Eva M. Tyrrell Remembered
By David E. Pierce, from a November 2009 letter written to Arline Tansley, Principal of Tyrrell Middle School
Dear Ms. Tansley,
A couple of years ago, I returned to Connecticut to attend my high school reunion in Milford, Connecticut. My wife and I decided to take a trip to Wolcott to my boyhood home. I had to ask directions from a person at a donut shop as things had changed so much. As it turned out, the directions given took me into Wolcott via Todd Road. I was overwhelmed with emotion when I saw the Eva M. Tyrrell School. You see, long ago from age 4 to 12, I was a foster child cared for by Mrs. Tyrrell. I am now almost 72 years old. She also cared for my brother, George Pierce and my sister, Shirley. We also had a brother and sister living there named Albert and Rita Pratt. Later, she also cared for a girl named Nancy Murry.
Oh, what a wonderful person she was. Caring, nurturing, yet firm in her teaching of how young people should conduct themselves. She taught us to be kind to others, took us to church every Sunday morning, and taught us to be upstanding citizens. She was the local newspaper correspondent for Wolcott. I can still remember her sitting at her oak roll-up desk talking on that old pedestal telephone gathering the news of Wolcott. After she had gathered the news she would send it in to a Waterbury newspaper and it appeared, I believe, under the heading "News from Wolcott." I was surprised that our home is still standing.
What wonderful memories that home holds for me. I can remember snow falling so high that it reached the eves of the house. We boys would make tunnels into the snow and line the floor with burlap feed sacks.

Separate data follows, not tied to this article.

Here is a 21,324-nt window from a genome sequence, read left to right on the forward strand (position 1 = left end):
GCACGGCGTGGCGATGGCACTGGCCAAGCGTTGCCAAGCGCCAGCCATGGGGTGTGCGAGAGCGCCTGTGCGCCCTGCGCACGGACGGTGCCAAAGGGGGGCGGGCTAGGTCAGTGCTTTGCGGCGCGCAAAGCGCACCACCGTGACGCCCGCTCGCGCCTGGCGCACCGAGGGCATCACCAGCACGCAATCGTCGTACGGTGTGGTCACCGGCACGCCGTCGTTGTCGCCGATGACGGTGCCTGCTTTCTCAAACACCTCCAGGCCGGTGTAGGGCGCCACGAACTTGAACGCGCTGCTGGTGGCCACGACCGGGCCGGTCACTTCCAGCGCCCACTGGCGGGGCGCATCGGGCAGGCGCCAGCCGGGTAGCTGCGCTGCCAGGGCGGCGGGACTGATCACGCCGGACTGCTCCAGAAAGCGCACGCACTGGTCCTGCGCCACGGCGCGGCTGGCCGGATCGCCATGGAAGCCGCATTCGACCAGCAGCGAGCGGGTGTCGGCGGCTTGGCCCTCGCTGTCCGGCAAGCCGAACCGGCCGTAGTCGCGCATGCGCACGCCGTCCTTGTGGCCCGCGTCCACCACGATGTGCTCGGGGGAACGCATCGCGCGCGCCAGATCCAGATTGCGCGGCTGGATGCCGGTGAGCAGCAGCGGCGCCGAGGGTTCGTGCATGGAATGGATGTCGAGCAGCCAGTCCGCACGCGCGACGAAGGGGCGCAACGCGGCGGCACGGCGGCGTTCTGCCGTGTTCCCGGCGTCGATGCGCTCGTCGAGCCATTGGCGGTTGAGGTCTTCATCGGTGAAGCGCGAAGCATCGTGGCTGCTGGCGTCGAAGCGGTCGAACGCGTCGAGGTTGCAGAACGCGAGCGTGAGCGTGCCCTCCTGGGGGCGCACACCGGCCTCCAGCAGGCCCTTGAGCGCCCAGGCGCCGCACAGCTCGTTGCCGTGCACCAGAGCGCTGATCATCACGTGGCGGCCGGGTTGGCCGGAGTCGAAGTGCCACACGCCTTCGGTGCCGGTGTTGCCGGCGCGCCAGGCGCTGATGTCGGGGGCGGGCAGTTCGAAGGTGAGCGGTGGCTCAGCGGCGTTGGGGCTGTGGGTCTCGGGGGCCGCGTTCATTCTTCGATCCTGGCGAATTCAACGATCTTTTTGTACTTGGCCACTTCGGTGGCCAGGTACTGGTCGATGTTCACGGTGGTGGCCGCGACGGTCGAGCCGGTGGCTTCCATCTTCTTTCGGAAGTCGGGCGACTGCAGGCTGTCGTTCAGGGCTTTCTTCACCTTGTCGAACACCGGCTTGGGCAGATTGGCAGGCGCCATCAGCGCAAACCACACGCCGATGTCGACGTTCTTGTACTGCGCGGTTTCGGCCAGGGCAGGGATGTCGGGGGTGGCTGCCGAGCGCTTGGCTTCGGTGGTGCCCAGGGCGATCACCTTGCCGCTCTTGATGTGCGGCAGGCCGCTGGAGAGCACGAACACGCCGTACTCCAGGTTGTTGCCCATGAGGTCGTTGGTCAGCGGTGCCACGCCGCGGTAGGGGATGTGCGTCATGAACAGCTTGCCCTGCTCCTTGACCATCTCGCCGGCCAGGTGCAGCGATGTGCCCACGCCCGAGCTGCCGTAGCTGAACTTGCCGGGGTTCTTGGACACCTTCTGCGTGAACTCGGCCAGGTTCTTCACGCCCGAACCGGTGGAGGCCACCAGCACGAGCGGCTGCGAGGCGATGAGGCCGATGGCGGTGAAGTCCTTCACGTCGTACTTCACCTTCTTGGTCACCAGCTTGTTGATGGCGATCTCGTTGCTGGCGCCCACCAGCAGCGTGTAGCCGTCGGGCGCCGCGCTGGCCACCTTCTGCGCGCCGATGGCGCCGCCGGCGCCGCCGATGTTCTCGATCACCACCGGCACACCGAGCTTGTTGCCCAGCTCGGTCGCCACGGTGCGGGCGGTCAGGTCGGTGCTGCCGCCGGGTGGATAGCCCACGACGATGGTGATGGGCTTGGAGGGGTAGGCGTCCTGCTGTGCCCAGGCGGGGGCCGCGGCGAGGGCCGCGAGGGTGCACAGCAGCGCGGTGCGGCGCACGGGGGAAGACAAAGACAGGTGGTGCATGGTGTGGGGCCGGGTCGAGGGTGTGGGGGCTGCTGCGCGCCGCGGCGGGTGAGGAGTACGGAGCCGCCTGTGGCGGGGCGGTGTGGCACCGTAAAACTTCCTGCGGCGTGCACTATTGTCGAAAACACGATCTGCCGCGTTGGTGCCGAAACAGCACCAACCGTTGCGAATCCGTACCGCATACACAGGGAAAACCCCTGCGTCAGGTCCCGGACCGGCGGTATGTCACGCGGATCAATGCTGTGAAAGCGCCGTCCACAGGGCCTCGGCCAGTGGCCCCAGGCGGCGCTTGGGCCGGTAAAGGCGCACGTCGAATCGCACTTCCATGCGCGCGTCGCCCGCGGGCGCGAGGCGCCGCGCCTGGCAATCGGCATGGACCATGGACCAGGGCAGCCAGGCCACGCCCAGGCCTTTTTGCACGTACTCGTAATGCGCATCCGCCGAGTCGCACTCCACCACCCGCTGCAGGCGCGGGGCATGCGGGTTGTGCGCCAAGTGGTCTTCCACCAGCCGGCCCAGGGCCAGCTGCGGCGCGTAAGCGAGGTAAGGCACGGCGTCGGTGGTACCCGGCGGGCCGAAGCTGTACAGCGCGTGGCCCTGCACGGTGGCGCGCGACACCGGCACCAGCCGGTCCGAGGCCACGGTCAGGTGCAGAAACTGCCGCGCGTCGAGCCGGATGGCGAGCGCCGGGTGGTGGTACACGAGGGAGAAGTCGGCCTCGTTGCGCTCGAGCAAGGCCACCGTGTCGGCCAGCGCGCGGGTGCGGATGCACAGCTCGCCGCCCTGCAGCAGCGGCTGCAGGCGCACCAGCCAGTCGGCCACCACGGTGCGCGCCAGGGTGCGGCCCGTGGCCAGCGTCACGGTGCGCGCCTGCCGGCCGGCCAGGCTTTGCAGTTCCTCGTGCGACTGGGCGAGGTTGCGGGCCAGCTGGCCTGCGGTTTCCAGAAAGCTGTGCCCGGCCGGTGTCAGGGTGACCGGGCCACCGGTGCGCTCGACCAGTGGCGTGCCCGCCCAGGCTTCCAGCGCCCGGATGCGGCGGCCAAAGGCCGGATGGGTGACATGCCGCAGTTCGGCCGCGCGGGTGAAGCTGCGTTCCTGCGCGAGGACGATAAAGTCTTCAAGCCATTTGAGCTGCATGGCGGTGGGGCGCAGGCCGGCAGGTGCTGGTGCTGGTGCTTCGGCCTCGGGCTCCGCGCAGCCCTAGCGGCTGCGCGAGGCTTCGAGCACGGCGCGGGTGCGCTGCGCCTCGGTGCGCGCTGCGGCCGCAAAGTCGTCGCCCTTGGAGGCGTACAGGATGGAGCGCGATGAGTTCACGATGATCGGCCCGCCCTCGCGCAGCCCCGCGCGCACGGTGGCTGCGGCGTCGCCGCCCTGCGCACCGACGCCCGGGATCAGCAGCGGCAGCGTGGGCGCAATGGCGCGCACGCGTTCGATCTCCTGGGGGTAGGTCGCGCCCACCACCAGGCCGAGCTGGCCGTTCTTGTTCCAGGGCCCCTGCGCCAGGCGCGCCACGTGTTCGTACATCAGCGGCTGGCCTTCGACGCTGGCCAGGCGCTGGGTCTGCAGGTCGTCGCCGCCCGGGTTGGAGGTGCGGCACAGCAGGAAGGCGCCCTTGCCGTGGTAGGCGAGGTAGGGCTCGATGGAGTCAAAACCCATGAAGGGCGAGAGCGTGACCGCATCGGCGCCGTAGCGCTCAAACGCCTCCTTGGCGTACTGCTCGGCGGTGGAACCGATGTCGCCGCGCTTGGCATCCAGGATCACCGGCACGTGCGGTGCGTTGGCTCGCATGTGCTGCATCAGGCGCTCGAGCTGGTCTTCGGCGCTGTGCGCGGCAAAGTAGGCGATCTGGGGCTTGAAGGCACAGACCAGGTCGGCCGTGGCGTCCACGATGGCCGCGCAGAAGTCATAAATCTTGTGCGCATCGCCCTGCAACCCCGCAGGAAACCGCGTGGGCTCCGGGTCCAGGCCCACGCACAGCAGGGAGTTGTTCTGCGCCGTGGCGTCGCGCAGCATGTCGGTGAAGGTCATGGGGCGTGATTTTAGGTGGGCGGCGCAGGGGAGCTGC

Summers were carefree in that home. We hardly ever wore shoes. We would catch night crawlers on warm summer evenings and then sit outside the house and sell them to the fisherman for a penny each. We had an outhouse and did not get an indoor bathroom until some time in the 40's. Boy, how the rhubarb grew around that outhouse, 3 feet tall!!
In researching your school, I came across a letter on a Web page called "Ghosts of America". The letter was from a student in your school telling about the ghost of Mrs. Tyrrell roaming the halls of the school and living in the bathroom. She said now all the kids were scared. I would tell those kids that Mrs. Tyrrell would never harm a fly. She would never wish that any child be scared of her. If she roams the halls of your school, it is just to show her caring warmth to all the children in the school, just as she did the foster children she cared for.
I hope this letter tells you a little something about the wonderful lady for whom your school is named. It would be nice if your Web page would have a section telling about her. My best to all the students and staff in your school and may you all have a very Merry Christmas!
David E. Pierce
By the way, to us foster children, Mrs. Tyrrell was alway known to us as "Grandma."